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House reconciliation vote could slip to Saturday

CBO price tag for sweeping package expected by end of Friday

New Jersey Rep. Josh Gottheimer and other moderates have agreed to a floor vote on the reconciliation bill this week.
New Jersey Rep. Josh Gottheimer and other moderates have agreed to a floor vote on the reconciliation bill this week. (Bill Clark/CQ Roll Call)

A House vote on the Democratic reconciliation package could stretch into the weekend to await an official cost estimate from the Congressional Budget Office, senior Democrats said Monday night.

The CBO, the nonpartisan scorekeeper, announced earlier Monday that it would produce its “score,” or price tag for the sweeping tax and spending package, by the end of the day Friday.

Democratic leaders had delayed a planned Nov. 5 vote because a handful of moderates wanted to ensure the CBO’s score aligned with preliminary White House estimates. The moderates had agreed to vote this week even if the full score wasn’t finished, but Democrats seem content waiting now that the CBO has promised it will be ready.

Leaders told members during a Democratic Steeing and Policy Committee meeting Monday night they would hold the vote once the score was made public. Assistant Speaker Katherine M. Clark, D-Mass., said that if the CBO score comes late Friday, the vote would likely be Saturday.

“We’re hoping sooner,” said Rep. Jan Schakowsky, D-Ill. She said the vote could come as early as Wednesday or as late as Saturday, depending on when the CBO finishes its work.

“We’re now sure that we’ll have the entire bill, all the titles, done by the end of Friday,” CBO Director Phillip Swagel said at a virtual forum Monday hosted by the Bipartisan Policy Center. “If we can get it done before then, of course, we will. But certainly by the end of Friday, we’ll have the entire estimate.”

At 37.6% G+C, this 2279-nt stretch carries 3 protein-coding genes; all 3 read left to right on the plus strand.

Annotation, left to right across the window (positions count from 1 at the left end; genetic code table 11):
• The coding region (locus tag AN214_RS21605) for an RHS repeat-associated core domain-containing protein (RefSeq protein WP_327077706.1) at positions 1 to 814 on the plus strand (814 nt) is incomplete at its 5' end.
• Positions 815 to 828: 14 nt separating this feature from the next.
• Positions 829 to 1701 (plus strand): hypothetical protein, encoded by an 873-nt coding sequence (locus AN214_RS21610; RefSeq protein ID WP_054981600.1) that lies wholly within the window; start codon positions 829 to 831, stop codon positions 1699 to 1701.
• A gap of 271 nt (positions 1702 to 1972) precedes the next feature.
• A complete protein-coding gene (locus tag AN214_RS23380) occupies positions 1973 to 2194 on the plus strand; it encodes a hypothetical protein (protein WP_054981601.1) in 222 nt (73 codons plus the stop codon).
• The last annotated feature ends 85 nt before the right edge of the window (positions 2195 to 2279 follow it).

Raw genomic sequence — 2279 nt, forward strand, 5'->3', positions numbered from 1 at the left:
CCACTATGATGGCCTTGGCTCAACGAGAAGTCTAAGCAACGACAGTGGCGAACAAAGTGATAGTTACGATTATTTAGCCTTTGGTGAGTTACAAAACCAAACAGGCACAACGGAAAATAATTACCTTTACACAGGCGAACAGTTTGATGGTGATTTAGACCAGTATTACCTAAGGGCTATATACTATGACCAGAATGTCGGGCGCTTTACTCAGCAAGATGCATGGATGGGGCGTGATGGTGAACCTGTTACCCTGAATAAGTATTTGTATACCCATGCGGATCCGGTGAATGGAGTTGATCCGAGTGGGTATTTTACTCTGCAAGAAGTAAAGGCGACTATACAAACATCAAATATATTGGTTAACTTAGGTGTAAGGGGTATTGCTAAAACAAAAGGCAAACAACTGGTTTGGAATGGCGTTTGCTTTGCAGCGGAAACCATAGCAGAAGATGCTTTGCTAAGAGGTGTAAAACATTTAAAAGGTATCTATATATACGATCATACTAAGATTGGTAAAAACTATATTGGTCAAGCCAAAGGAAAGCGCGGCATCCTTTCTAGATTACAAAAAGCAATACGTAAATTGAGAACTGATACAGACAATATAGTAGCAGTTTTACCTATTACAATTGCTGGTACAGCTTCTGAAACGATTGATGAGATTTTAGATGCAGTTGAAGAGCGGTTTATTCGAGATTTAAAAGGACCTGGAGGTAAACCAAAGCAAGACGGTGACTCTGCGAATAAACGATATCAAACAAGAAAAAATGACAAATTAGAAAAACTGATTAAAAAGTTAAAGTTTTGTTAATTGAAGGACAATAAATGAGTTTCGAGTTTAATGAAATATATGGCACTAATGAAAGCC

Swagel said he could not yet say whether the estimate will show that the bill pays for itself, as its Democratic backers assert, or would add to annual deficits, as Republicans allege. “We’ll just have to wait because we’re working as fast as we can, knowing the timeline that the Congress is working on,” he said.

The White House has estimated the bill would more than pay for itself, producing a modest $36 billion surplus over 10 years. But some independent watchdogs have disagreed. The Committee for Responsible Federal Budget estimated the bill would add about $200 billion to deficits over a decade.

The chief difference between the two forecasts has centered on a provision designed to beef up IRS tax enforcement. The White House says an $80 billion investment in the IRS would generate a net of $400 billion in new revenue over 10 years from taxes that would otherwise go uncollected.

But Swagel cast doubt on that estimate Monday, saying previous work by his agency found such an enforcement effort would yield only about $120 billion in net new revenue.

“The research literature on this is very mixed,” he said.  “And so we end up … coming down in the middle of that literature, on the effects of deterrence on additional revenues. My understanding is that others take more either optimistic or aggressive positions and really see a lot of weight on deterrence. … It’s just not as we see it in the center of the research literature.”